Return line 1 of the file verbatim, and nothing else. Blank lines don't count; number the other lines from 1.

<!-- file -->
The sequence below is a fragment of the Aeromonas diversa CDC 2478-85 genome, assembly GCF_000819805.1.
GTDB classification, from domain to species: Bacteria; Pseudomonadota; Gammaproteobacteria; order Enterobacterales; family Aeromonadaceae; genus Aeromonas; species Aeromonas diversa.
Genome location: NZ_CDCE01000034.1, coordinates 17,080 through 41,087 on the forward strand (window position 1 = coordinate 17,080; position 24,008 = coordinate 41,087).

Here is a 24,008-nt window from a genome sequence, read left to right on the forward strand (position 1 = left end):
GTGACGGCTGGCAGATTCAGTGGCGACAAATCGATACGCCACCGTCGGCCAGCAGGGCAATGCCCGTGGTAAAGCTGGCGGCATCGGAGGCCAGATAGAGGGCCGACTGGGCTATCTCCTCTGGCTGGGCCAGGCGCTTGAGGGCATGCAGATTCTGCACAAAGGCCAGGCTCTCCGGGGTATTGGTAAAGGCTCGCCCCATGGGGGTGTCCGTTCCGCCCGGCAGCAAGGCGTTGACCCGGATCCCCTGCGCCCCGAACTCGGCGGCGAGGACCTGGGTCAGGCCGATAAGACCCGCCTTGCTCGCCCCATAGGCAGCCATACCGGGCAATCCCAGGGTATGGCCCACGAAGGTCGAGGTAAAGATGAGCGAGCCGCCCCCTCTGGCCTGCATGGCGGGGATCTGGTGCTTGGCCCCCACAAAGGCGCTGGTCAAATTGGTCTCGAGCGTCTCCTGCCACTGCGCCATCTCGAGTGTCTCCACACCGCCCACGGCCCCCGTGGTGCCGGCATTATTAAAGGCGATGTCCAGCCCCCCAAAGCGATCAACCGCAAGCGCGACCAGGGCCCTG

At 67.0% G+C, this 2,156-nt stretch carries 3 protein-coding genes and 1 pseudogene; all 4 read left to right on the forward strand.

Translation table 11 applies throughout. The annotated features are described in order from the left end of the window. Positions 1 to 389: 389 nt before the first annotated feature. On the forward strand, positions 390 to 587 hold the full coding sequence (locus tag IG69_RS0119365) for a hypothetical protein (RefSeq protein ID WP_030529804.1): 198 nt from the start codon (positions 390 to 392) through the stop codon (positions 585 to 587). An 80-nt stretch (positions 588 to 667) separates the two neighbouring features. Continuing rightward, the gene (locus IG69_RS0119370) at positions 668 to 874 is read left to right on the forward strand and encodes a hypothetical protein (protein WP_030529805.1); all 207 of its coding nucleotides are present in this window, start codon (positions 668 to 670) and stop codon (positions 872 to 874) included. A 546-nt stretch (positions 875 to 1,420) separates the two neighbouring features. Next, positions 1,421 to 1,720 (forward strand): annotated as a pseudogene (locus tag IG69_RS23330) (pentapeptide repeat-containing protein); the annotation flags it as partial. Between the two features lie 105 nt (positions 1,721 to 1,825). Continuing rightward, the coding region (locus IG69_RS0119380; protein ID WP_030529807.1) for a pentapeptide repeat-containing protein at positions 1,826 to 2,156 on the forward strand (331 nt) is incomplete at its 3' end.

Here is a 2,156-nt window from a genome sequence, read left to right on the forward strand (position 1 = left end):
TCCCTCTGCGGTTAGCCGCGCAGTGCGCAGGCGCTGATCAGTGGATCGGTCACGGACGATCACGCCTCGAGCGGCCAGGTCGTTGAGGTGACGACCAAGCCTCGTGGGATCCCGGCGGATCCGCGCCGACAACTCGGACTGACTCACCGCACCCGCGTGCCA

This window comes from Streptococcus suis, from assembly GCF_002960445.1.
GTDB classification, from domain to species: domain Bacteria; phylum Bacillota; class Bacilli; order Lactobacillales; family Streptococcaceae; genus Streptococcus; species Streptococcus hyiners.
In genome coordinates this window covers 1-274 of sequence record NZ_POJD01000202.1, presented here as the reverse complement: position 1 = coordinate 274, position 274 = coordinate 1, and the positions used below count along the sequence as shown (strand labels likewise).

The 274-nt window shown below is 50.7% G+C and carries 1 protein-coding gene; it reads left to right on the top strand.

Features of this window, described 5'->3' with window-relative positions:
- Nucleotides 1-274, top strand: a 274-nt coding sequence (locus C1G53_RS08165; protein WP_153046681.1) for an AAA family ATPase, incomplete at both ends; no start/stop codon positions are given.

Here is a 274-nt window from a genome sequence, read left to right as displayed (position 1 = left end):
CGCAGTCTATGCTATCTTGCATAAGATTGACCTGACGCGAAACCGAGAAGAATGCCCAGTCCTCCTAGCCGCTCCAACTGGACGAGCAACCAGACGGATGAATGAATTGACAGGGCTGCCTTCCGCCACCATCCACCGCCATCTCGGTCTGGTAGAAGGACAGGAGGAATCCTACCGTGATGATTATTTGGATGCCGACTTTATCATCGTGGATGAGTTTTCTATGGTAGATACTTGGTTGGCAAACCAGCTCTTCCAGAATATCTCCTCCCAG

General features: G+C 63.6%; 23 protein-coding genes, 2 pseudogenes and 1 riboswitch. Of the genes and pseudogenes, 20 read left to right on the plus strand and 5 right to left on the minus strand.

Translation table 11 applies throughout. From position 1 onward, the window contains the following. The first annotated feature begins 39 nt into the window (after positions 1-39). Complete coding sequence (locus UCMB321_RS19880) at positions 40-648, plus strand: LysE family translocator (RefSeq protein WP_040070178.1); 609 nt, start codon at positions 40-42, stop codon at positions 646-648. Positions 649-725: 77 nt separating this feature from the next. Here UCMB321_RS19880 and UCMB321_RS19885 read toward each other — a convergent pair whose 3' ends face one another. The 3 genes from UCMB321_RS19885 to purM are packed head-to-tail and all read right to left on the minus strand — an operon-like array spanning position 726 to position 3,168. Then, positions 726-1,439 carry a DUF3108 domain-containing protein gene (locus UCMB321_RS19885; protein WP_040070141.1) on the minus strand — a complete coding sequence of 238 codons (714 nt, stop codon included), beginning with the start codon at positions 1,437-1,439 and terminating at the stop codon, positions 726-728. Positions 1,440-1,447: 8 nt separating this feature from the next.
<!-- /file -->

The sequence below is a fragment of the Aeromonas diversa CDC 2478-85 genome, assembly GCF_000819805.1.